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*To*: wlim@gdstech.grumman.com (Willie Lim)*Subject*: Re: MIPS rate (a resend)*From*: moon@cambridge.apple.com (David A. Moon)*Date*: Tue, 24 Sep 1991 11:11:28 -0400*Cc*: slug@ai.sri.com, info-ti-explorer@sumex-aim.stanford.edu

Raw MIPS numbers don't mean much when comparing machines with very different architectures, you need to compare performance on applications that interest you. Use Gabriel benchmark figures, and multiply by whatever Gabriel-to-MIPS conversion factor you feel produces the results you want. For instance if an authoritative source has told you that machine X is a 7.5 MIPS machine, and the geometric mean of the time for the half dozen principal Gabriels on machine X is 4.1, then use a conversion factor of (/ 7.5 (/ 1 4.1)) = 30.75. If machine Y does the Gabriels in 3.5 seconds, it's a (/ 30.75 3.5) = 8.8 MIPS machine. I am sure there are other methods of calculation which will produce wildly different results. Don't use the 30.75 conversion factor I quoted above, I made it up out of air and smoke. Calibrate it yourself.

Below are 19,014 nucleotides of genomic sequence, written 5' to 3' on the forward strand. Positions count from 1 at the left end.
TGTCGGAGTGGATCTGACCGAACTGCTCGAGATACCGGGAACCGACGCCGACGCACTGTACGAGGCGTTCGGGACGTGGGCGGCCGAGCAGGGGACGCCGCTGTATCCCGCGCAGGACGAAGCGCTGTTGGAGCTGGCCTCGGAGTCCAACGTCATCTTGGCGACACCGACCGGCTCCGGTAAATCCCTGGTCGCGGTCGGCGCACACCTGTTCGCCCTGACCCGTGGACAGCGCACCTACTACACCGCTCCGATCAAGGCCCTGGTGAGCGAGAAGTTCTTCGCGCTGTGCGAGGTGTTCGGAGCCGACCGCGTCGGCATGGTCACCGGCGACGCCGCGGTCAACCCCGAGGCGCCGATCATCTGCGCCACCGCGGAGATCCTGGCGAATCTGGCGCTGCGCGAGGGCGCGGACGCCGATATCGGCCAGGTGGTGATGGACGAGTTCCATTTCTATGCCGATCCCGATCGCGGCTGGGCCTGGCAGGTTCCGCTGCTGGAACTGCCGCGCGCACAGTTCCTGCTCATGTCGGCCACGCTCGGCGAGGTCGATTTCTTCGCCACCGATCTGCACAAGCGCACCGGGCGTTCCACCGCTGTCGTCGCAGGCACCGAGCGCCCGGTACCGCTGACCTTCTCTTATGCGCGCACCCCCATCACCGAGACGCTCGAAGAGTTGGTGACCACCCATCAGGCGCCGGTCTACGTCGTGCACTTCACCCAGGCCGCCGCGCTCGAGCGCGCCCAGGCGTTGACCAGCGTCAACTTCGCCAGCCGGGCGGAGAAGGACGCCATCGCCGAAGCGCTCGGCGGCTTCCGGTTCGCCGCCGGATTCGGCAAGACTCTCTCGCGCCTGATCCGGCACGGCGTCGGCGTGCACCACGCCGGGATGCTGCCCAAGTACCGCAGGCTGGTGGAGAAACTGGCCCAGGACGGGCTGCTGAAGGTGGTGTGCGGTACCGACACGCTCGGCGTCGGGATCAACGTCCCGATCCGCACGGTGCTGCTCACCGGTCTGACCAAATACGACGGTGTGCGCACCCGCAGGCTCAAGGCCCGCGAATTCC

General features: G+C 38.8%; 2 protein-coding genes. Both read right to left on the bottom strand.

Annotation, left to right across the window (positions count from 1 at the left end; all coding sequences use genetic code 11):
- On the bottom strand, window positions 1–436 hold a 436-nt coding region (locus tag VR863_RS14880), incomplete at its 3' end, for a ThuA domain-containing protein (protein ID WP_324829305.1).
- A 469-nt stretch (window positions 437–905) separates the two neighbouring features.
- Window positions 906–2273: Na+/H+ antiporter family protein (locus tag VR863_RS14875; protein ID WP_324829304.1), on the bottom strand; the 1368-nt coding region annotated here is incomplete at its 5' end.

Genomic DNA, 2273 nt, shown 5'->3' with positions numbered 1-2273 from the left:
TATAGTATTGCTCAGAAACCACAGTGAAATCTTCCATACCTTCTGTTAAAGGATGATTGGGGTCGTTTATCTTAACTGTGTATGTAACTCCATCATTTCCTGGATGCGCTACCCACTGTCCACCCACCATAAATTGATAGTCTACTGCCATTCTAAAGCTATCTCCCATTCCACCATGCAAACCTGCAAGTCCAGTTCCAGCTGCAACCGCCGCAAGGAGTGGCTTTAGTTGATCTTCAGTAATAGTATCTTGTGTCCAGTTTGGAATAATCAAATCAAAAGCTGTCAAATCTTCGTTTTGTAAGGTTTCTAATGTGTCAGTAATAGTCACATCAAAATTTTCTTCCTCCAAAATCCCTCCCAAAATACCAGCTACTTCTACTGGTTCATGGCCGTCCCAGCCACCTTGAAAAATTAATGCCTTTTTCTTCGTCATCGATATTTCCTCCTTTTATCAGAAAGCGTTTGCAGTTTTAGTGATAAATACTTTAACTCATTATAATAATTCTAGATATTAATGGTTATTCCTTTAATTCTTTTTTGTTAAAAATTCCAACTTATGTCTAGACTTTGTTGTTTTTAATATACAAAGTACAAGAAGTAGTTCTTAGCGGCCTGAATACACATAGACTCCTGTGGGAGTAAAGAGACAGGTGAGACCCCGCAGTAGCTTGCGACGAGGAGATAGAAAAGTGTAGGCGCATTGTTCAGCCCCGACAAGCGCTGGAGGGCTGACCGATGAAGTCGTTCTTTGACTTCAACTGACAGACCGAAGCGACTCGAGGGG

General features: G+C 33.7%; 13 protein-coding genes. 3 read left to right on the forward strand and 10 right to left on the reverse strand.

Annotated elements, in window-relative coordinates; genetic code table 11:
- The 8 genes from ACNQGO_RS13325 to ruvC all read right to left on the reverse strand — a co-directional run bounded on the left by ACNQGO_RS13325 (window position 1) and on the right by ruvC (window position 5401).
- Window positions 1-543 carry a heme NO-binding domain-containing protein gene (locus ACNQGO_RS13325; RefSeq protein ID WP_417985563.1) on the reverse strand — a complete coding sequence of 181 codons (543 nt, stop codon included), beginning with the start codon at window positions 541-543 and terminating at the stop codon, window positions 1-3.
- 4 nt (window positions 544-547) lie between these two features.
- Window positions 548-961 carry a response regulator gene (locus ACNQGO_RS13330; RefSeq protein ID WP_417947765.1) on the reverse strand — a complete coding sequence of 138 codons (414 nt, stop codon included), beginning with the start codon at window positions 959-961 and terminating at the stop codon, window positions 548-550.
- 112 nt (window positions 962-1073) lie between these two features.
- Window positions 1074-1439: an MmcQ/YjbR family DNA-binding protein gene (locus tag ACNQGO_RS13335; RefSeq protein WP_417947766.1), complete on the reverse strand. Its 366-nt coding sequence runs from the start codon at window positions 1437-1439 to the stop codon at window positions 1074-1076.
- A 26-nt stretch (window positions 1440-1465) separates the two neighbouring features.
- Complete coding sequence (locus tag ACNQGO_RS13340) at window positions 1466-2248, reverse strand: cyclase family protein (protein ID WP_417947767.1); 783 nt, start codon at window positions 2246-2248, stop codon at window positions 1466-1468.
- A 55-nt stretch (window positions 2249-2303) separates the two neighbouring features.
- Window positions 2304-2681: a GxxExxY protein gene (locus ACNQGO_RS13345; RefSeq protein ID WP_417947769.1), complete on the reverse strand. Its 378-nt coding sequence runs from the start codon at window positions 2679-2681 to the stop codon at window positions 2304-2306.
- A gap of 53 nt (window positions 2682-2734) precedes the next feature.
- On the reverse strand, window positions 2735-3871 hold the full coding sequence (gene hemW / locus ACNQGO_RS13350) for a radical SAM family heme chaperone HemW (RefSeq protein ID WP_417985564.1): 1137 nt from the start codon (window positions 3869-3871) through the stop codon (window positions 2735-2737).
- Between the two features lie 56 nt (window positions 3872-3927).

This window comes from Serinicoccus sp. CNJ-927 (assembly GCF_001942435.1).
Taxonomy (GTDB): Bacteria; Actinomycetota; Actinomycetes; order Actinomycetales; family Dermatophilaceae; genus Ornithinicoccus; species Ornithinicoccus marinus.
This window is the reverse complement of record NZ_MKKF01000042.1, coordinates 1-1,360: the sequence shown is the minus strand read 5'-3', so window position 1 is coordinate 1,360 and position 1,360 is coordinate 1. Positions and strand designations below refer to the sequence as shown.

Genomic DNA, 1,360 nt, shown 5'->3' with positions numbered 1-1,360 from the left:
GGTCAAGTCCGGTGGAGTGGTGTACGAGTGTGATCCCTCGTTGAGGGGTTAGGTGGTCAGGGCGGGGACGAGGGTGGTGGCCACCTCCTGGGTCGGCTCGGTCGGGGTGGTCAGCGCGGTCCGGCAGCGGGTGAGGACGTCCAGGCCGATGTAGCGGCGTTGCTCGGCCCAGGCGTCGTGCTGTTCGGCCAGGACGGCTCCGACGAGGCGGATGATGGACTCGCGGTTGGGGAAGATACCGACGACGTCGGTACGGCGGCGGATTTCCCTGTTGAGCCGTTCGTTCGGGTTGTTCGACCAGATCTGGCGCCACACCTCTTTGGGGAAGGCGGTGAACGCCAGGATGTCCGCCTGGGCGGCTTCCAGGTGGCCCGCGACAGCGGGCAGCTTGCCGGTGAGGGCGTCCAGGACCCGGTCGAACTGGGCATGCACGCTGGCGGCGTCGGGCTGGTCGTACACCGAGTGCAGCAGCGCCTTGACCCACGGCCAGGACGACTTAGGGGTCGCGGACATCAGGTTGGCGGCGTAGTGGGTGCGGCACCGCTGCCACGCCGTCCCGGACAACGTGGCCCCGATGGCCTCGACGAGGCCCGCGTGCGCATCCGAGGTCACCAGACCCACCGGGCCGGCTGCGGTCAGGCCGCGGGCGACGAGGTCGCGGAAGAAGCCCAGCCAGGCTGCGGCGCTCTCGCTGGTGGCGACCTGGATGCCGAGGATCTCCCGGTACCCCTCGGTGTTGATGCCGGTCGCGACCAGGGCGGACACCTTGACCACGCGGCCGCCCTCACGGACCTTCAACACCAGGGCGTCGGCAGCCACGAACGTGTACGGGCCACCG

**Follow-Ups**:**Re: MIPS rate (a resend)***From:*Reti@STONY-BROOK.SCRC.Symbolics.COM (Kalman Reti)

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